Opinion: Ukraine′s stalled revolution | Opinion | DW | 21.11.2018
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Opinion: Ukraine's stalled revolution

Five years ago, Ukraine's Euromaidan protests kicked off, driving its autocratic leaders out of the country. But the revolution's promise has never come to pass because it lacks real leadership, writes Bernd Johann.

A memorial to the victims of the Maidan protests (DW/L. Rzheutska)

For many Ukrainians, the victims of Maidan will never be forgotten

When Ukrainian President Viktor Yanukovych rejected the comprehensive Ukraine–European Union Association Agreement on November 21, 2013, a number of citizens spontaneously gathered on Kyiv's Independence Square that same night in protest. The impromptu rally sparked a wave of large-scale protests against Ukraine's corrupt, oppressive and pro-Russian rulers, who were eventually driven out of the country several months later.

The Ukraine–European Union Association Agreement took years to negotiate, was designed to enshrine European values in Ukraine and help bring an end to the country's endemic corruption. Ukrainians had also looked forward to traveling to the EU without needing a visa.

Read more: Poroshenko's promises, Merkel's disappointment

Ukrainians tired of Russian dominance

But instead of endorsing the treaty, Yanukovych spoke out in favor a customs union with Russia — and shortly thereafter officially declined to sign the Ukraine–European Union Association Agreement at the EU's Vilnius Eastern Partnership summit. Ukrainians were aghast at what they saw as a rejection of a better life.

DW's Bernd Johann

Bernd Johann leads DW's Ukrainian department

Russia had exerted tremendous pressure on Ukraine ahead of the summit and had threatened a trade war. Many Ukrainians disliked the idea of a customs union with Russia, as this would have increased Moscow's influence over Ukraine. At this time, nobody would have dared to imagine Russia would later start a war in Ukraine's Donbass region, and annex Crimea.

Ukrainians take to the streets

It soon became clear that President Yanukovych had no qualms about brutally suppressing the anti-government protests. On the night of November 30, Ukrainian Berkut riot police used excessive force to disperse peaceful protesters. In response, hundreds of thousands of protesters gathered the following day in Kyiv, thus setting off a massive wave of protest that brought together Ukrainians from all walks of life. It became known as the Revolution of Dignity as Ukrainians had become fed up with their violent rulers humiliating and stealing from them.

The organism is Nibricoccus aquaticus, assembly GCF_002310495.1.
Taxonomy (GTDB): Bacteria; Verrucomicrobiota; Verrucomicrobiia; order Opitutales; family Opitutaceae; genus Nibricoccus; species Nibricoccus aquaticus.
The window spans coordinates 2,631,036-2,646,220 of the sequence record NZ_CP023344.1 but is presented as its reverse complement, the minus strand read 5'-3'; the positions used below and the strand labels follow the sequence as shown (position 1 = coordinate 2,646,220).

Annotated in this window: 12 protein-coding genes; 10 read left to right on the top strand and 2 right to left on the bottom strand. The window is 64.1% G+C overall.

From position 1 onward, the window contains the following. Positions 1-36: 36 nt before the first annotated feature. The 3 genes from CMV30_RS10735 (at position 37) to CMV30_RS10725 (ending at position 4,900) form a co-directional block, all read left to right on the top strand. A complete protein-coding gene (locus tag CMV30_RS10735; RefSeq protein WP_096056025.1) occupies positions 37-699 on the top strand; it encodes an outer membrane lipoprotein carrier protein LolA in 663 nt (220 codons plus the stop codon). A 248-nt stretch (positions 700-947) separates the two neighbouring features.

On February 22, 2014, Yanukovych fled to Russia. The protests had been successful, although more than 100 activists had lost their lives. Until this day, Russia has refused to extradite the former president, who is being tried in absentia for treason.

Today, Ukrainians can travel to the EU without needing a visa. Many have made use of this new liberty. The Ukraine–European Union Association Agreement was signed, and Ukraine's economy is growing. Much progress had been made, but more work still lies ahead; Ukraine's political revolution has stalled because there is nobody to take the lead.

Read more: 'Glory to Ukraine' army chant invokes nationalist past

Ukraine's incomplete revolution

Corruption is still endemic in Ukraine, and there is no rule of law. Oligarchs still dominate the political decision-making process, as backroom deals remain common. President Petro Poroshenko, elected in 2014, is one of these very oligarchs and many Ukrainians see him as part of the problem. But no viable political alternatives are in sight.

While the Euromaidan protests invigorated the country's civil society, it lacks actual political power. Some anti-corruption activists and journalists have paid with their lives for asking too many questions, and not one of these murders has so far been investigated. Ukraine's revolution — once so full of promise — is incomplete, and long overdue.

Watch video 42:31

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